Asda focuses on loyalty, convenience and the in-store experience as the cost-of-living crisis takes its toll

Image courtesy of Asda

Image courtesy of Asda

Asda says it’s focusing on loyalty, convenience and the in-store experience, while promising to keep prices low during the cost of living crisis. The supermarket, ranked Elite in RXUK Top500 research, has seen like-for-like sales fall by more than 9% in the first quarter of its financial year.

The update comes as Asda reports sales of £4.6bn, excluding fuel, in the three months to March 31 2022. Sales were 9.2% down on the same time last year on a comparison that strips out the effect of store openings and closures.

A year earlier, the UK was in the third national lockdown, which meant that shoppers ate most of their meals at home and spent more with supermarkets, where they also tended to do more of their in-person shopping.

Food sales fell by 7% LFL in the first quarter, while spending on clothing (-19.3%) and general merchandise (-23.7%) fell more sharply.

Disposable income falls

The fall comes as the latest Asda Income Tracker showed disposable household income suffered the largest fall since the index launched in 2008. The income tracker measures how much discretionary income remains for households after they have paid taxes and bought essential goods from groceries to energy. It found that income now stands at average of £205, following a £161.52 fall in April, and was most significantly squeezed for the under 30s and over 75s. The fall comes as electricity prices rose by 54% and gas by 95% following the removal of Ofgem’s price gap.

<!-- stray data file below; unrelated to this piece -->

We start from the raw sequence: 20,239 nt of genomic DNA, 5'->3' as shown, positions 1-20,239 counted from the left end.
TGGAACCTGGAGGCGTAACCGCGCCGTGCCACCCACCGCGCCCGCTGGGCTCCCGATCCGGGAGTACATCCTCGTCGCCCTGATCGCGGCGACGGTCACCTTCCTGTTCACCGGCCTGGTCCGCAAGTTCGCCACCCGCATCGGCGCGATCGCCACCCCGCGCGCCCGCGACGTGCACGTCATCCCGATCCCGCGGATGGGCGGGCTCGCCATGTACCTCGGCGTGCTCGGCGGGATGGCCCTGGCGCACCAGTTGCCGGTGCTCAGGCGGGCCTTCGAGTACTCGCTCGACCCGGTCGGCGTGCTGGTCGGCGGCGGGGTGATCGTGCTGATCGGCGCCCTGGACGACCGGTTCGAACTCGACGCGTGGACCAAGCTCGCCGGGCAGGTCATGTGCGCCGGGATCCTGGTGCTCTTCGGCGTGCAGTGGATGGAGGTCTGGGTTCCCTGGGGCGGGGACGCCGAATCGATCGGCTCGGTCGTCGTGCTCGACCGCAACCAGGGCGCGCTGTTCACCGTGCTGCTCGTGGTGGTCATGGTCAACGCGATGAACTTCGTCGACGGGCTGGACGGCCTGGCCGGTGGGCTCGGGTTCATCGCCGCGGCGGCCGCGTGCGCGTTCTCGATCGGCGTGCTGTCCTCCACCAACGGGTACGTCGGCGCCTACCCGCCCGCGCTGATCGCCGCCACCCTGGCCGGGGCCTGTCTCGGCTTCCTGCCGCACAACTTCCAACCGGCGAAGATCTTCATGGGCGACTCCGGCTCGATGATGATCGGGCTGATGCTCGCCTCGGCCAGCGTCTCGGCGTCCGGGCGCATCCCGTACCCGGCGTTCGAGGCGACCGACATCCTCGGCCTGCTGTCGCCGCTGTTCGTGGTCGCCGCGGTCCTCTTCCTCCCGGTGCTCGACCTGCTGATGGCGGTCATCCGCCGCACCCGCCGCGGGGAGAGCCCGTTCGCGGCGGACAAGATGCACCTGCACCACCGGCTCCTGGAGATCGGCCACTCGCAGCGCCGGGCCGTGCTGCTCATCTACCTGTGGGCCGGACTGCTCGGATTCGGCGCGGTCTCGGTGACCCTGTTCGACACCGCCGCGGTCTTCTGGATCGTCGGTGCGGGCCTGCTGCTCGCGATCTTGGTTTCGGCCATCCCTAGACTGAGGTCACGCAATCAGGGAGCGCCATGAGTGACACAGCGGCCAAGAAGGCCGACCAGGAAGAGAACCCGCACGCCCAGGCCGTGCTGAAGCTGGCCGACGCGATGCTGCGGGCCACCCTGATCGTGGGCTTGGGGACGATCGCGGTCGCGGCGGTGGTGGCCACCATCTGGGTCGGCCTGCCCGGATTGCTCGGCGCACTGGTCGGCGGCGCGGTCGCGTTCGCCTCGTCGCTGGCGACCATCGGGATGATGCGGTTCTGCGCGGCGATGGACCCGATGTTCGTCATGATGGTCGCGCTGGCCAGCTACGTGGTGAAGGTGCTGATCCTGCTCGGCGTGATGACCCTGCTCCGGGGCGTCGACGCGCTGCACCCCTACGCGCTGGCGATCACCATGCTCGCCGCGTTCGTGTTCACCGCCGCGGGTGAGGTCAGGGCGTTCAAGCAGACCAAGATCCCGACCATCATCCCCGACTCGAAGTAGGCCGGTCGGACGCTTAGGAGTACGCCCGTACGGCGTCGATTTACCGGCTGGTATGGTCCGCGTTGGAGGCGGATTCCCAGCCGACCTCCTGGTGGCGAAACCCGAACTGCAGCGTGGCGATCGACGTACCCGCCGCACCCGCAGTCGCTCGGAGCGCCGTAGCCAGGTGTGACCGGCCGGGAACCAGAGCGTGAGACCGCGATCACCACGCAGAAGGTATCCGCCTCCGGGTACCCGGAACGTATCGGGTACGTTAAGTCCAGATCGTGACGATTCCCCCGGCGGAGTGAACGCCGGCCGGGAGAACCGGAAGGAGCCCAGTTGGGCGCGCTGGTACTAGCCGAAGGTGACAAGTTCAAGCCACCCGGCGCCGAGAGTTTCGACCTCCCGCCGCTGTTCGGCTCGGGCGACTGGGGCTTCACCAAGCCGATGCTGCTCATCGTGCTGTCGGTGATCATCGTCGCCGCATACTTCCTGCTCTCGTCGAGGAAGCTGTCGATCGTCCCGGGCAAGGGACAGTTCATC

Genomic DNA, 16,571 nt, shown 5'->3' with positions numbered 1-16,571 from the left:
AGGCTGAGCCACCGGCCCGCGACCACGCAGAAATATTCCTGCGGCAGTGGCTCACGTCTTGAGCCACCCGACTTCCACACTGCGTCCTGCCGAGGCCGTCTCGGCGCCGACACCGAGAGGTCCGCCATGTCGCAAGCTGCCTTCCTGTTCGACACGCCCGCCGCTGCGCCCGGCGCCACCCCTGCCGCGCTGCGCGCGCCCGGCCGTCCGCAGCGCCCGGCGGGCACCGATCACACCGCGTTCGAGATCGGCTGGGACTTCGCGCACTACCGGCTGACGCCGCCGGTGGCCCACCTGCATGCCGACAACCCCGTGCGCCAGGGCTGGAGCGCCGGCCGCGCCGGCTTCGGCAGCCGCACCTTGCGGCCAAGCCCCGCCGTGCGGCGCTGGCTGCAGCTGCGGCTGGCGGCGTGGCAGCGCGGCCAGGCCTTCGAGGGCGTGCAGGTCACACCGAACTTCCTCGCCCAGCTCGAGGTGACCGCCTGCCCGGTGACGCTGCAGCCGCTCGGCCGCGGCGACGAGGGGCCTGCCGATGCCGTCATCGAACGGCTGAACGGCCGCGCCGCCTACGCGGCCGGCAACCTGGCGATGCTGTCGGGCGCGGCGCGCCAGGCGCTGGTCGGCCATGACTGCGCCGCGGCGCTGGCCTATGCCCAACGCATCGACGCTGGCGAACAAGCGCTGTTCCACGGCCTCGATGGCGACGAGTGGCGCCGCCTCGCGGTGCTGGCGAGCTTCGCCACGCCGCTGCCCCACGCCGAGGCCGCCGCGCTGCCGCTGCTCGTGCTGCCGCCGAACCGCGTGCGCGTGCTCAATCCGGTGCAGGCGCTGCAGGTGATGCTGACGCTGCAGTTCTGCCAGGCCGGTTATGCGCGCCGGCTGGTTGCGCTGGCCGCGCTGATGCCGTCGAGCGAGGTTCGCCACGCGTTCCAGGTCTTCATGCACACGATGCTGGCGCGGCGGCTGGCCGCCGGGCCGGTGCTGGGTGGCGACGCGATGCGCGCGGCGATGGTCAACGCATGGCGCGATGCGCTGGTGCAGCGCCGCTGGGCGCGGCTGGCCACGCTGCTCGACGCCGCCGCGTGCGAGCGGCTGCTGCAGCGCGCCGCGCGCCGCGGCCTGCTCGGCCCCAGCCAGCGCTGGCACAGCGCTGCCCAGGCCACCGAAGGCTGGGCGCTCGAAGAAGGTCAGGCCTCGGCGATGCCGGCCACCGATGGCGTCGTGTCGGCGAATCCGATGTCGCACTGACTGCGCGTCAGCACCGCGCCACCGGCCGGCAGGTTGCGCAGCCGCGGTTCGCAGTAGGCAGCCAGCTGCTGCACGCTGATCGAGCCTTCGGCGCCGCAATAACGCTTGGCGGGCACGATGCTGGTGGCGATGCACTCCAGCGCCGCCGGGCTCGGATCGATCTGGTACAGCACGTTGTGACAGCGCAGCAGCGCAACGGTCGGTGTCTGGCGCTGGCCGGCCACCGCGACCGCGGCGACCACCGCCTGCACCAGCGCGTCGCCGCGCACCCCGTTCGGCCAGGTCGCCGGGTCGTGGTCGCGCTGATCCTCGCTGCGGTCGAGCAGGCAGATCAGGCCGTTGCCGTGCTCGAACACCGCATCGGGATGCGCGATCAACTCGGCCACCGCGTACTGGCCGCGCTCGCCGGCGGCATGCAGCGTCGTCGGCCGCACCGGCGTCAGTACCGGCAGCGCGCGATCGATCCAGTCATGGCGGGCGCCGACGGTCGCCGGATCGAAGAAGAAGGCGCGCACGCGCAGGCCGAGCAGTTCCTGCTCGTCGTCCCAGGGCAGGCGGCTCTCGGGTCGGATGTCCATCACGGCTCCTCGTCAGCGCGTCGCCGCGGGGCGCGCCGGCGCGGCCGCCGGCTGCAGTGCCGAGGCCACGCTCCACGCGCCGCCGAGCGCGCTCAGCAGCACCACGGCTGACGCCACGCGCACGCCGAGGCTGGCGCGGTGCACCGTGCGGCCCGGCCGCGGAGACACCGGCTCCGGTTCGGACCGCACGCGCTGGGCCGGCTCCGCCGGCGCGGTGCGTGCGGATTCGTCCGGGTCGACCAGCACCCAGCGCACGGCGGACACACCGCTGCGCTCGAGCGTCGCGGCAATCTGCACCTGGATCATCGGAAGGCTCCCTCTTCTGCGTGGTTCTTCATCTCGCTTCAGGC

Asda says it has responded to the rising cost of living by spending £90m on launching and expanding its Just Essentials range, and on locking in prices of more than 100 products until the end of the year. It has also raised the pay of its hourly paid shop workers to £10.10 an hour from July, from £9.66 previously.

Asda co-owner Mohsin Issa says: “The latest Asda Income Tracker highlights the stark reality facing millions of families in the UK right now with household incomes more squeezed than ever. Asda has a strong heritage of investing in price and customers can trust us to be on their side when they need it the most. We are investing in helping our shoppers manage the challenges of the here and now, as well as progressing critical strategic initiatives including loyalty, convenience and enhancing our in-store offering, which will all deliver long-term value.”

Asda also said that its Asda Rewards loyalty programme was now live in 48 stores and that it had opened 35 Asda on the Move stores.

Ken Towle, formerly of Tesco and convenience chain Nisa – where he was chief executive – has joined Asda this week as retail director, in charge of the supermarket’s 640 stores. Michael Gleeson will be joining the supermarket next year as chief financial office, while Kris Comerford will join in the next few weeks as chief commercial officer for food.

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